Of all Ireland's tries the one scored by Jamie Heaslip seconds before half-time demands further investigation purely because it was a rarity in terms of its fluidity and the players' ability to connect. The Italians made all their tackles but it was the three offloads - which are verboten - which enabled Ireland to succeed. There were about ten points of continuity which all worked brilliantly, from Donnacha Ryan knocking back the dropout to Jack McGrath vacuuming it up through to Johnny Sexton's exchange with Fergus McFadden.

The first thing that came out of the ordinary was Simon Zebo's intervention and the reason it worked was because he came from deep, holding back against instinct to come up and join the line earlier than he thought. His pace from the delayed run was the difference between getting outside Campagnaro and being tackled on the gainline. Zebo kicked on and his impressive leg pump broke the line as Michele Campagnaro eventually got the tackle in. The offload out of the back of the hand to Jared Payne was brilliantly executed and Payne joined in the party with his own basketball pea-flicker to Sexton.

The move could have died there and then when Sexton gathered, but he showed the ball to the last defender, which made all the Italians stop momentarily and gave him space to connect with Andrew Trimble. Trimble showed good awareness and he got his offload away to McFadden before he connected with Heaslip. McFadden's pass to Heaslip was a poor one but the Leinster number eight had enough wit and composure to make sure of the score. A brilliant try and significantly no missed tackles from the Italians. I suspect Zebo, Payne and Trimble will be put in the 'bold corner' tonight and left there until the morning for their truculence and abandon.

Once again Sexton was Ireland's most important player, and the quality of the passing gets more impressive as his career flourishes.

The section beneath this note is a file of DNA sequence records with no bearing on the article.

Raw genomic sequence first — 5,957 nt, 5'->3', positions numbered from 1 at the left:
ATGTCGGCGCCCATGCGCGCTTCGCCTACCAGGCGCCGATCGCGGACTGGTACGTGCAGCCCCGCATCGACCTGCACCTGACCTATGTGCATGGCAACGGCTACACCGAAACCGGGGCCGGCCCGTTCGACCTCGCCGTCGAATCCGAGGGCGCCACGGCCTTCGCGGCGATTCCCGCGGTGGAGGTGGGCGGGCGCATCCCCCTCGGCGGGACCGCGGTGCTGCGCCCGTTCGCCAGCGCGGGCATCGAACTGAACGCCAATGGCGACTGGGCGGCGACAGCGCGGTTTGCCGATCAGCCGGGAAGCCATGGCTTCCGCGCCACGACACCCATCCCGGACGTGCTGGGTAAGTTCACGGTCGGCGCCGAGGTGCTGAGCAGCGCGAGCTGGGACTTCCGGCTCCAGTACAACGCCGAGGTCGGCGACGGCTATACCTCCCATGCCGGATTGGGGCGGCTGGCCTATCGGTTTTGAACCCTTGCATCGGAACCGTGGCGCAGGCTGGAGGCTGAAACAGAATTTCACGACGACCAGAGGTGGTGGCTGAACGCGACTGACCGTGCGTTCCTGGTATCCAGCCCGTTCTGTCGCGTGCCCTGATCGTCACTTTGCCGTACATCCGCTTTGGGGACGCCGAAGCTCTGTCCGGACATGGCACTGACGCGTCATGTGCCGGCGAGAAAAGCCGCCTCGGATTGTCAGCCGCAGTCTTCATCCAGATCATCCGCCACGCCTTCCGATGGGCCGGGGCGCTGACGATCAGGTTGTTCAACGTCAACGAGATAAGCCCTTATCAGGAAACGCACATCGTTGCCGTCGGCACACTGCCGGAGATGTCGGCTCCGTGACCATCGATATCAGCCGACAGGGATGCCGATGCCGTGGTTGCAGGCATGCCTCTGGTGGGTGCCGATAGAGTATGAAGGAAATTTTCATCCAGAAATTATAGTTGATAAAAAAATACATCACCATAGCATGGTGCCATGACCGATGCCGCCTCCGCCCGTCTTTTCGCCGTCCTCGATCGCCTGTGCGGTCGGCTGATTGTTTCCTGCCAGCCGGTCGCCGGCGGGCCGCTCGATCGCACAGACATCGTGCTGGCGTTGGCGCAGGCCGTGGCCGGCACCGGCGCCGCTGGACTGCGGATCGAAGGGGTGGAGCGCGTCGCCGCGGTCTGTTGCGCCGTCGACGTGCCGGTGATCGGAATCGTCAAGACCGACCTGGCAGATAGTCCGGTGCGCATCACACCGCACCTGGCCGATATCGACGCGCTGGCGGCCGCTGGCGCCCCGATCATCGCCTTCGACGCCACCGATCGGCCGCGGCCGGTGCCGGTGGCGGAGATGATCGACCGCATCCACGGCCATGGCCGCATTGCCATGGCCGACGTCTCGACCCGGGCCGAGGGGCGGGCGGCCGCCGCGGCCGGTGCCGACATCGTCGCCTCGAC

In fact, apart from the odd stutter and a few checks, Ireland's passing was quick and accurate, and irrespective of what sort of space they get next week, I think they will trouble Scotland once they get the ball past the outside centre.

I'm not sure how much longer some members of the Irish pack will be called unsung heroes. McGrath is now the best loosehead in the northern hemisphere and his quality in every department is close enough to world class. Even the best props after good days are prone to give away at least one stupid penalty; even that element of his game is first class. His carrying and his football and his intelligence are at another level. His importance to the side is not understated by the length of time he plays in every Test match.

Donnacha Ryan too had a really industrious performance. He top-tackled yesterday, as he did in Twickenham. He did not get much ball called on him and quite often when second rows are not active at lineout time or contributing in other spheres they can simply disappear. Ryan goes looking for work. He has played many times on the flank for Munster and his technique is flawless and he really follows through with some of his hits. His clean-outs were good and it was significant that when Ultan Dillane came on for another useful cameo that it was Devin Toner who was replaced. We will have to have another look at Kieran Marmion and in a turkey shoot, Josh van der Flier didn't have the sort of pronounced influence that a free-roving open side could have in a match of this type.

There was plenty of claret flowing yesterday but that would have been one of the easier 80 minutes Ireland have had against Italy in quite a while. Nobody can have any complaints and the criticism, a lot of it unwarranted, should come to an end when Ireland dispose of Scotland next week.